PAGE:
Grays Bay project puts recovery of barren-ground caribou in jeopardy | WWF-Canada

Grays Bay project puts recovery of barren-ground caribou in jeopardy

Posted on 28 August 2017   |  
A barren-ground Caribou (Rangifer tarandus) near Chantrey Inlet on the Back River, Northwest Territories, Canada.
© Jeremy HARRISON / WWF-Canada
IQALUIT, August 28, 2017 – Statement from Paul Crowley, WWF-Canada’s vice-president of Arctic conservation, on the announcement made by the Government of Nunavut and Kitikmeot Inuit Association that the Grays Bay Road and Port project has been submitted to Nunavut Impact Review Board (NIRB) for approval: 
 
“The Government of Nunavut and the Kitikmeot Inuit Association are trying to make the case for a substantial investment from Canadian taxpayers into a road through the core calving grounds of the Bathurst caribou herd. This herd has been in steep decline in recent years and its rebound is not guaranteed. This project will only serve to hinder the herd’s recovery.
 
The perils of ongoing delays associated with the implementation of the Nunavut Land Use Plan are highlighted by the submission of the Grays Bay Road and Port project to the Nunavut Impact Review Board without adequate screening at the landscape level by the Nunavut Planning Commission, an organization better suited to consider the cumulative effects of this project. The uncertainty of how future projects in this region will be dealt with once a land use plan is in place does no favours to communities or industry.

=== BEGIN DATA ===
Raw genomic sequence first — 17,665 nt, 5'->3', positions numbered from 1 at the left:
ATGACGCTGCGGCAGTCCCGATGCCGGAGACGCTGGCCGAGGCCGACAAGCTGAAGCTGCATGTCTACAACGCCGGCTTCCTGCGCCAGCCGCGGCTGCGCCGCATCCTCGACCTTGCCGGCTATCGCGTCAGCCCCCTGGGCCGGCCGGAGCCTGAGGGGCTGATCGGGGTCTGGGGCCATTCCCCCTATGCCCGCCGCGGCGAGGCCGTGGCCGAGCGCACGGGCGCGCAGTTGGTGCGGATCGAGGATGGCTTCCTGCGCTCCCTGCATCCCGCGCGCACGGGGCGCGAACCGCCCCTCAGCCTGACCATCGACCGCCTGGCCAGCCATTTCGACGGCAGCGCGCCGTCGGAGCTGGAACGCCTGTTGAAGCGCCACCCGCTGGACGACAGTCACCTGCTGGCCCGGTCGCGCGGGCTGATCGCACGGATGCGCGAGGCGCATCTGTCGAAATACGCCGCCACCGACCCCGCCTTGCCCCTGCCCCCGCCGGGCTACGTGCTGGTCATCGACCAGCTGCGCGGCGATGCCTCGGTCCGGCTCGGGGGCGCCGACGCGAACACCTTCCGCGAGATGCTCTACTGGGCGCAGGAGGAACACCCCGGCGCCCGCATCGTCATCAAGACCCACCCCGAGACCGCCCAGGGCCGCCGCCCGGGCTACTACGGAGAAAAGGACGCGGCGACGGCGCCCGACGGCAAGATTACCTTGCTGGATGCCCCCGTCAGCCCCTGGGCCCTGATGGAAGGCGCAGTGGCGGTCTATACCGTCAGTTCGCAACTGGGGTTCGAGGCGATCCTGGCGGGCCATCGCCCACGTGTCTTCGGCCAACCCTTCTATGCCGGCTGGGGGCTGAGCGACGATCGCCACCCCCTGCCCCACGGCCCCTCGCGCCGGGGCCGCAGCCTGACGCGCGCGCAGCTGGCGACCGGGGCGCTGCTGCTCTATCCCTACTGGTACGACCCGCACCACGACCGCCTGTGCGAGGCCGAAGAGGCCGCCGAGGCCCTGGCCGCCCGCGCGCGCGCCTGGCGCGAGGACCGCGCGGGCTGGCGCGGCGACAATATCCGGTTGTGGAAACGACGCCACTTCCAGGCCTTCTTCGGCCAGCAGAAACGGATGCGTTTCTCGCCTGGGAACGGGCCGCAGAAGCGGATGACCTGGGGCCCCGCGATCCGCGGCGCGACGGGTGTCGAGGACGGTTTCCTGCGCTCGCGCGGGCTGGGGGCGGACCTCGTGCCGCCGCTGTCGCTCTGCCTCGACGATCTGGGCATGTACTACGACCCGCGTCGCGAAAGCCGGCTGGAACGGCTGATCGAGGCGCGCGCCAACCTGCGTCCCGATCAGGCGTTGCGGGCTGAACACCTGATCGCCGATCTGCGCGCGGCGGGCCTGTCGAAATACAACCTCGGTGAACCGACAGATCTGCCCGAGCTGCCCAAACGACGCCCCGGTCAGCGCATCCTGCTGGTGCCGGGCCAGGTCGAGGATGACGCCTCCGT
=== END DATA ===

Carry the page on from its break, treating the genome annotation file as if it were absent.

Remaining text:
Finally, with its recent history of making decisions behind closed doors, I am very concerned that the Government of Nunavut, a proponent of this project, will not allow their own department of environment expert biologists to speak openly about the impacts the project will have on the land and in the ocean. This is a massive project. Canadians, as well as citizens of the Northwest Territories and Nunavut need to fully understand the impacts, as well as the benefits, before public money is invested.”
 
 
 
About World Wildlife Fund Canada
WWF-Canada creates solutions to the environmental challenges that matter most for Canadians. We work in places that are unique and ecologically important, so that nature, wildlife and people thrive together. Because we are all wildlife. For more information, visit wwf.ca.
 
For further information
Megan Nesseth, Arctic communications specialist, mnesseth@wwfcanada.org, +1 416-904-2482
A barren-ground Caribou (Rangifer tarandus) near Chantrey Inlet on the Back River, Northwest Territories, Canada.
© Jeremy HARRISON / WWF-Canada Enlarge

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